I started taking private lessons, and I have only had one so far, though I have a lot scheduled this fall – I have a lot to learn! And of course, there will be much practicing between sessions. When I bought my pistol, I wasn’t exactly sure what my plans were, other than home defense; and as you can read in prior blog posts, I quickly decided that this is something I wanted to have available to me in the event that my life was threatened. To me that decision requires a great deal of practice and work. It’s a big responsibility.
In my first lesson, there was a regular target, and I was supposed to show my instructor how I was shooting. So he had me shoot a magazine, which in this case is six rounds. I did that. He had two suggestions. A slight change in my body position, which was awesome and more natural and comfortable.
Then the other was something he noticed I was doing when shooting. After the shot went off, I would pause before getting my sights aligned again to see where the shot went. So you can imagine that, as he said from a practical standpoint, if you ever really need to use your gun, having that muscle memory of that pause is not a good thing – you need to immediately get back on target so you can shoot again. I tried it without the pause, getting my sights aligned and back on target, and it was amazing. So we quickly moved on to learning how to move and shoot at the same time. I’m practicing that with an *unloaded* [emphasis added!!] gun at home, so no worries!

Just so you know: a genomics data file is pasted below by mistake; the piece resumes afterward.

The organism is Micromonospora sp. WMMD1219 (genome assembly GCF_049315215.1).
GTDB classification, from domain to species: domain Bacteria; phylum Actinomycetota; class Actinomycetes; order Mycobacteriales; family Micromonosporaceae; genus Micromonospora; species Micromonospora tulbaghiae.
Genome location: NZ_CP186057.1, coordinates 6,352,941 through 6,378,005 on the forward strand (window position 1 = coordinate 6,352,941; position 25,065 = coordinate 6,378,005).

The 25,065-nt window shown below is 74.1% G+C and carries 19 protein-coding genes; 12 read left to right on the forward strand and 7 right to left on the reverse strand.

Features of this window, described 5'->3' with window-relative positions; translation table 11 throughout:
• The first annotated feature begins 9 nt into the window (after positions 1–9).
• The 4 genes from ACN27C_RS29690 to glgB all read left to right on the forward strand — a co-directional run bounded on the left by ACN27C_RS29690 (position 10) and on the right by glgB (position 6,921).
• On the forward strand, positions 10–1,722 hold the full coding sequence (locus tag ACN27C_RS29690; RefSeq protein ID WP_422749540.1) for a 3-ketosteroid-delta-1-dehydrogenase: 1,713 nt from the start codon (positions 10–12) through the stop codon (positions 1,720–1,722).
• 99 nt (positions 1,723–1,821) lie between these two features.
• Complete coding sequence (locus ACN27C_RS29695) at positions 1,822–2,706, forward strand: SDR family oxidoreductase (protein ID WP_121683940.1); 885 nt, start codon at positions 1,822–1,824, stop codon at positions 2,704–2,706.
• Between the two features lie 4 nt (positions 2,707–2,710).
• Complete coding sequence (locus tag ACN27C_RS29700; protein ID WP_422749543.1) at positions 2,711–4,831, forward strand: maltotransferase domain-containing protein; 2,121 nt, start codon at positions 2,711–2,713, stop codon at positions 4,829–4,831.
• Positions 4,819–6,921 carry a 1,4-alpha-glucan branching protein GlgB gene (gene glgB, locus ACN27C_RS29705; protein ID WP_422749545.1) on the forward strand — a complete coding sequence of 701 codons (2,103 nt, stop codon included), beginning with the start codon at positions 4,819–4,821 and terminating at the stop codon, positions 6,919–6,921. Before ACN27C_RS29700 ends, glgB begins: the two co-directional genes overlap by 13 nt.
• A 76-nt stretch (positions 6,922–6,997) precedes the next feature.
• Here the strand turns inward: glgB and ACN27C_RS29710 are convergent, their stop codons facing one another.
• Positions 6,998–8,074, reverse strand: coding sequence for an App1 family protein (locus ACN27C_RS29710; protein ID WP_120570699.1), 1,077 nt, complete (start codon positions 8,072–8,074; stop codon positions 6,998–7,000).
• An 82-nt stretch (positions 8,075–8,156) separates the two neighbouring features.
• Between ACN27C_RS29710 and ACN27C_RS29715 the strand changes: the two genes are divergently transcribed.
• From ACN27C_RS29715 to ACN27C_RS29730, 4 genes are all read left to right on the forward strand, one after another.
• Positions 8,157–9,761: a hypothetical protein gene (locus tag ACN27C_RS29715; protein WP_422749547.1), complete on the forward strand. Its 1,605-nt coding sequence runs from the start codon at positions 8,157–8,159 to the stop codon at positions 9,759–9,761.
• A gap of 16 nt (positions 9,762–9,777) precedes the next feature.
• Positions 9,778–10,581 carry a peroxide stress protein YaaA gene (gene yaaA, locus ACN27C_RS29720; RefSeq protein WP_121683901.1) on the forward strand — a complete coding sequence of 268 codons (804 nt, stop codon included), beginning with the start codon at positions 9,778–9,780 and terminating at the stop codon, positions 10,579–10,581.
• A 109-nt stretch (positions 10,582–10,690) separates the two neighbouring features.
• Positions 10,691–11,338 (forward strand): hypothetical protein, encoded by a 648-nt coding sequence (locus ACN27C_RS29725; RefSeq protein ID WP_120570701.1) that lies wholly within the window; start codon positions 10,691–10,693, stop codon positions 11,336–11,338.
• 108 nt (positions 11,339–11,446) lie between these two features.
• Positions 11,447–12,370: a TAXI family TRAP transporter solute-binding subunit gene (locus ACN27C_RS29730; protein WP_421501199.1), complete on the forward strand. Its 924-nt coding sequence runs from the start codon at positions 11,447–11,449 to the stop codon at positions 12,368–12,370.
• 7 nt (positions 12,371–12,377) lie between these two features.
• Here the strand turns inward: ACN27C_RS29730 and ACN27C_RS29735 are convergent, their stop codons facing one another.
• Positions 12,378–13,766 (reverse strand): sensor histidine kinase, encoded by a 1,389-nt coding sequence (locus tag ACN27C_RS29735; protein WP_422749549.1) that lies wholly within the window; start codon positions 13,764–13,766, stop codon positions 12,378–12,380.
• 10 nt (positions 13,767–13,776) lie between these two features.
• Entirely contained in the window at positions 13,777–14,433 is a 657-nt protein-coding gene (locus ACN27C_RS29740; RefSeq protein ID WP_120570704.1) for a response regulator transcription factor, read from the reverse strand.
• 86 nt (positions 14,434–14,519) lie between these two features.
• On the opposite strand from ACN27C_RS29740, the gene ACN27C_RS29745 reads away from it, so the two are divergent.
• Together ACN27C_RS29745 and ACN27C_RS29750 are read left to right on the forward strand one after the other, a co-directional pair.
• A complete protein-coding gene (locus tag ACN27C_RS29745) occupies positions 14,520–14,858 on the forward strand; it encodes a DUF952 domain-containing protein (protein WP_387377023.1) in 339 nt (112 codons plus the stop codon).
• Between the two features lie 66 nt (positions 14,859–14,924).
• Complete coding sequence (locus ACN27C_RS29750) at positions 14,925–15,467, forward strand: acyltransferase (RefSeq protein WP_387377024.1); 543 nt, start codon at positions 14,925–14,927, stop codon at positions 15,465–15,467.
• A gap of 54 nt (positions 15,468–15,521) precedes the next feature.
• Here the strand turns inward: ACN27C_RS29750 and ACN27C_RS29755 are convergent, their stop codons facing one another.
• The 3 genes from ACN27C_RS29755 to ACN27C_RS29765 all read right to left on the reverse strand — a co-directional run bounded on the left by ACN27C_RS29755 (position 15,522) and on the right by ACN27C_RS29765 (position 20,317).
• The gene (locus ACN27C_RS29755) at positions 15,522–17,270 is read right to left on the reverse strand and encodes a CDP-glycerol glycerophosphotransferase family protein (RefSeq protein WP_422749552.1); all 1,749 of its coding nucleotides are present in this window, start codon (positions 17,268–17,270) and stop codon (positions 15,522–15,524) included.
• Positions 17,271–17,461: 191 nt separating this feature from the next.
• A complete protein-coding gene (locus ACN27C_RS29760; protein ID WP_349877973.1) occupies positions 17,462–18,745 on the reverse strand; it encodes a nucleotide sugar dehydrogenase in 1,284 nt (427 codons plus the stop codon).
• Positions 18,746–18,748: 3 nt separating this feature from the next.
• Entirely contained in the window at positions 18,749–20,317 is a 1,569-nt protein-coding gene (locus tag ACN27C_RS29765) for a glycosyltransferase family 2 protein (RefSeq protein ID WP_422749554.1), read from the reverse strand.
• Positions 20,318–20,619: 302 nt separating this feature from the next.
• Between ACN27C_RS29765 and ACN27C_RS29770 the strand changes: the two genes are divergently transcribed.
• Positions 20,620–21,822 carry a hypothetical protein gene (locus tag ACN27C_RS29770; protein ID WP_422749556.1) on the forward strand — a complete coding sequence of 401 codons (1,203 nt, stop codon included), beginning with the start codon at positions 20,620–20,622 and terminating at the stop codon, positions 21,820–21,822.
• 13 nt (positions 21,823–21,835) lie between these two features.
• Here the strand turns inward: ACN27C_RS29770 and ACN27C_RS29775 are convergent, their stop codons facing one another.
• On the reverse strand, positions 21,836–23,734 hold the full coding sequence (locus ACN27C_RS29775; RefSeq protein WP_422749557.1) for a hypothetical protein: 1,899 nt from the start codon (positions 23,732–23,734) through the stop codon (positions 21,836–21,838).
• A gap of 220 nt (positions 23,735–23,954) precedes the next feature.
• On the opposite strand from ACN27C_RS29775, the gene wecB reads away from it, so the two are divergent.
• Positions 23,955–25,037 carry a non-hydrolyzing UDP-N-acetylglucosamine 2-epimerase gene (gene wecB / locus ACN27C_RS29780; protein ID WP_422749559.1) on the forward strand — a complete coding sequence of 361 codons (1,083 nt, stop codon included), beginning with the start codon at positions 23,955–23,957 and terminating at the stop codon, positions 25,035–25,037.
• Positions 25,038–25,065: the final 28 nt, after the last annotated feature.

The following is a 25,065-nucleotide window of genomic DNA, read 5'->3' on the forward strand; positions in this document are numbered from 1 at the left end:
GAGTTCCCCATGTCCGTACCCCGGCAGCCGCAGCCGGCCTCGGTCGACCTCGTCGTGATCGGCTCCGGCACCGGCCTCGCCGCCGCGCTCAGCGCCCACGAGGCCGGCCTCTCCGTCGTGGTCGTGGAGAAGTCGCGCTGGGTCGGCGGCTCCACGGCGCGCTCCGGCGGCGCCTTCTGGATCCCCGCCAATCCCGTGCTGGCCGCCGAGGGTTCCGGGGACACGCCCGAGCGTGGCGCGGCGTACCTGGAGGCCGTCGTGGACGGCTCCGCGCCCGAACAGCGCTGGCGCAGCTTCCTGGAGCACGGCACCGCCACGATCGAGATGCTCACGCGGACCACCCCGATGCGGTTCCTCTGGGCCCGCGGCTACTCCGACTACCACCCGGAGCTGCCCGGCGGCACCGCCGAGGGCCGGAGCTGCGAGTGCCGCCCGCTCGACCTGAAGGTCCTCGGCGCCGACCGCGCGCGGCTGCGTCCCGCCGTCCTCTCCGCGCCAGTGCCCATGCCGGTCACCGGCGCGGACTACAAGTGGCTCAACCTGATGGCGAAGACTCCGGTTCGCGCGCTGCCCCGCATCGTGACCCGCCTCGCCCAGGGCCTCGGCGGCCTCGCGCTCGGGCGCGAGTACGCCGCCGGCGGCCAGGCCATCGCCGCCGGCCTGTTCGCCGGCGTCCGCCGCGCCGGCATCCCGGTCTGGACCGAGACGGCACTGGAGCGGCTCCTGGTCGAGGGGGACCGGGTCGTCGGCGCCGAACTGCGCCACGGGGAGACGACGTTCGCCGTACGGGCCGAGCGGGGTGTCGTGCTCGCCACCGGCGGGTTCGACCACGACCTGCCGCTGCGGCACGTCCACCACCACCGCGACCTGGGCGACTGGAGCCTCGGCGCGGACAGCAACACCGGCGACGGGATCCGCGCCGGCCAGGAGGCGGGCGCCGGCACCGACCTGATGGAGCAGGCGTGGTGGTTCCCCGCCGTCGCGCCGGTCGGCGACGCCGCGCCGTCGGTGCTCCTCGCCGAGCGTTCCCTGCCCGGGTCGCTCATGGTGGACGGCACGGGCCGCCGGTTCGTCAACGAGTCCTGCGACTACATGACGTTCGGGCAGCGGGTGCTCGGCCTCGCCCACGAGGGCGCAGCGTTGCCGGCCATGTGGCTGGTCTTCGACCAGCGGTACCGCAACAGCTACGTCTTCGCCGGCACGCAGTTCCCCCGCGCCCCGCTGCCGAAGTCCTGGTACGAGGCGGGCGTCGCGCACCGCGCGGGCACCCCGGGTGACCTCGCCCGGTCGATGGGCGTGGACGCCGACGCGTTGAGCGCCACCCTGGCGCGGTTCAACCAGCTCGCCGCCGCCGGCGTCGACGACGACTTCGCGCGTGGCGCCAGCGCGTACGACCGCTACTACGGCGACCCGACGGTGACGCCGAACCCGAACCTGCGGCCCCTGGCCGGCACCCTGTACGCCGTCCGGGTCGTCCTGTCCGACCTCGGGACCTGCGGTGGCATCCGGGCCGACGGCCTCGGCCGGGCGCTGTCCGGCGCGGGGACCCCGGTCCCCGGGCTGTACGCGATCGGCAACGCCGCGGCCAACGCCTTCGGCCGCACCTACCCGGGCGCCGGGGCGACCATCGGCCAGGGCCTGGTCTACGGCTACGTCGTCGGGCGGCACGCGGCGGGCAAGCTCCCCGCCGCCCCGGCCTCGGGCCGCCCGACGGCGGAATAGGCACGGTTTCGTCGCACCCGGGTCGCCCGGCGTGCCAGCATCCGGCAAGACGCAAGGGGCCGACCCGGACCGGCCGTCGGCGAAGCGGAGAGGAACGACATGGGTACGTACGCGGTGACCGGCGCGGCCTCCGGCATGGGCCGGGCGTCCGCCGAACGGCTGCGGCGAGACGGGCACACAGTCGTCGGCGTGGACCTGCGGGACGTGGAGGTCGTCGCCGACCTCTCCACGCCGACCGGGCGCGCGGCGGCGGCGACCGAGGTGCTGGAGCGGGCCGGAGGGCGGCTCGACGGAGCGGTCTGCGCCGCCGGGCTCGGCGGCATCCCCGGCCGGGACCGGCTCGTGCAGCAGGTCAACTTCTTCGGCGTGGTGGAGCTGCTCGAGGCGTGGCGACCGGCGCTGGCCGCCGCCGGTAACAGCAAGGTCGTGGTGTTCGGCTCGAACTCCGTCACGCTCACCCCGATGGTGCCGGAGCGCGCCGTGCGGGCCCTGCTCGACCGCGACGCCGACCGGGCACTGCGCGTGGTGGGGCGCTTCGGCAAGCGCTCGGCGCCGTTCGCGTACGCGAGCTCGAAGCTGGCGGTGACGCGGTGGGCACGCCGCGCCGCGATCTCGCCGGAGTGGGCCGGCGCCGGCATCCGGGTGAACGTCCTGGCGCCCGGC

I think this is another great metaphor for life. Doing the work, then looking at the outcome before continuing the work – i.e. looking to or worrying on the past and not staying in the present moment. You can’t do anything about the past, all you can do is stay in the moment and get yourself together, work your plan. Or in this case, get your sights aligned on the target and press the trigger, do the work. You can’t do anything about where the prior shot went, and you can assess it later for ways to improve once you’re done with the work.
I also practice dry firing at home with a quarter balanced on my sights, which another instructor at the range taught me – great recommendation! She also is a great instructor. The idea is to keep the quarter balanced on the gun’s front sights as you pull the trigger, and that the quarter stays there. Trigger control. Smooth press. Here again, of course, the gun is absolutely unloaded, thus the words “dry firing,” yet all the other safety principles are still very much at work as well.